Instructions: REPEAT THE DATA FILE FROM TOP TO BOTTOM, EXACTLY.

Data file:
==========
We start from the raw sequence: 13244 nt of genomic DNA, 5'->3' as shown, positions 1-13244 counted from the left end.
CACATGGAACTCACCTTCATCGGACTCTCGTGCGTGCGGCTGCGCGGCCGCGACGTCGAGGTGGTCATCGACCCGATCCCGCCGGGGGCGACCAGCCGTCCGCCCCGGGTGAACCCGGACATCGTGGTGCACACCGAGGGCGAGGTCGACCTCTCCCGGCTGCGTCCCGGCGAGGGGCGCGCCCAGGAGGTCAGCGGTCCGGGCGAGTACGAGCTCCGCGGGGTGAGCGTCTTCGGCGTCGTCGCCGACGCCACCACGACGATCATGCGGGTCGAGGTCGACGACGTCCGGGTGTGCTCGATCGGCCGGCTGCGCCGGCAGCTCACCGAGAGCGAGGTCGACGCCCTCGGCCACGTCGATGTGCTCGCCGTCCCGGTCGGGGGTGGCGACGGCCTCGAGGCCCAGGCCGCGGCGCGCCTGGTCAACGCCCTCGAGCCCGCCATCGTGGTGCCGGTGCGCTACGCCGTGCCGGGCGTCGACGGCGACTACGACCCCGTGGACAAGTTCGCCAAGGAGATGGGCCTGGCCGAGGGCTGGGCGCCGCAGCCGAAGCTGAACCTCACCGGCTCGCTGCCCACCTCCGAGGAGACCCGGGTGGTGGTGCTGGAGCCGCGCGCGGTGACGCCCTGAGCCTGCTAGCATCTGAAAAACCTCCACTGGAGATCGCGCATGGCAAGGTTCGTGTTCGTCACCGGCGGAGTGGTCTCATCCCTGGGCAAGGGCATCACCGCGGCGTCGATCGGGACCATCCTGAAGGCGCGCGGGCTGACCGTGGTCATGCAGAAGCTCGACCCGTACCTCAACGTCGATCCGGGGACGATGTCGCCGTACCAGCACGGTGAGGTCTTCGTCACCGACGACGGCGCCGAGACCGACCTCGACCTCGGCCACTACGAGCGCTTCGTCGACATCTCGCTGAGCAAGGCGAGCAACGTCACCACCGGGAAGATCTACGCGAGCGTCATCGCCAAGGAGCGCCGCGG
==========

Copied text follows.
We start from the raw sequence: 13244 nt of genomic DNA, 5'->3' as shown, positions 1-13244 counted from the left end.
CACATGGAACTCACCTTCATCGGACTCTCGTGCGTGCGGCTGCGCGGCCGCGACGTCGAGGTGGTCATCGACCCGATCCCGCCGGGGGCGACCAGCCGTCCGCCCCGGGTGAACCCGGACATCGTGGTGCACACCGAGGGCGAGGTCGACCTCTCCCGGCTGCGTCCCGGCGAGGGGCGCGCCCAGGAGGTCAGCGGTCCGGGCGAGTACGAGCTCCGCGGGGTGAGCGTCTTCGGCGTCGTCGCCGACGCCACCACGACGATCATGCGGGTCGAGGTCGACGACGTCCGGGTGTGCTCGATCGGCCGGCTGCGCCGGCAGCTCACCGAGAGCGAGGTCGACGCCCTCGGCCACGTCGATGTGCTCGCCGTCCCGGTCGGGGGTGGCGACGGCCTCGAGGCCCAGGCCGCGGCGCGCCTGGTCAACGCCCTCGAGCCCGCCATCGTGGTGCCGGTGCGCTACGCCGTGCCGGGCGTCGACGGCGACTACGACCCCGTGGACAAGTTCGCCAAGGAGATGGGCCTGGCCGAGGGCTGGGCGCCGCAGCCGAAGCTGAACCTCACCGGCTCGCTGCCCACCTCCGAGGAGACCCGGGTGGTGGTGCTGGAGCCGCGCGCGGTGACGCCCTGAGCCTGCTAGCATCTGAAAAACCTCCACTGGAGATCGCGCATGGCAAGGTTCGTGTTCGTCACCGGCGGAGTGGTCTCATCCCTGGGCAAGGGCATCACCGCGGCGTCGATCGGGACCATCCTGAAGGCGCGCGGGCTGACCGTGGTCATGCAGAAGCTCGACCCGTACCTCAACGTCGATCCGGGGACGATGTCGCCGTACCAGCACGGTGAGGTCTTCGTCACCGACGACGGCGCCGAGACCGACCTCGACCTCGGCCACTACGAGCGCTTCGTCGACATCTCGCTGAGCAAGGCGAGCAACGTCACCACCGGGAAGATCTACGCGAGCGTCATCGCCAAGGAGCGCCGCGG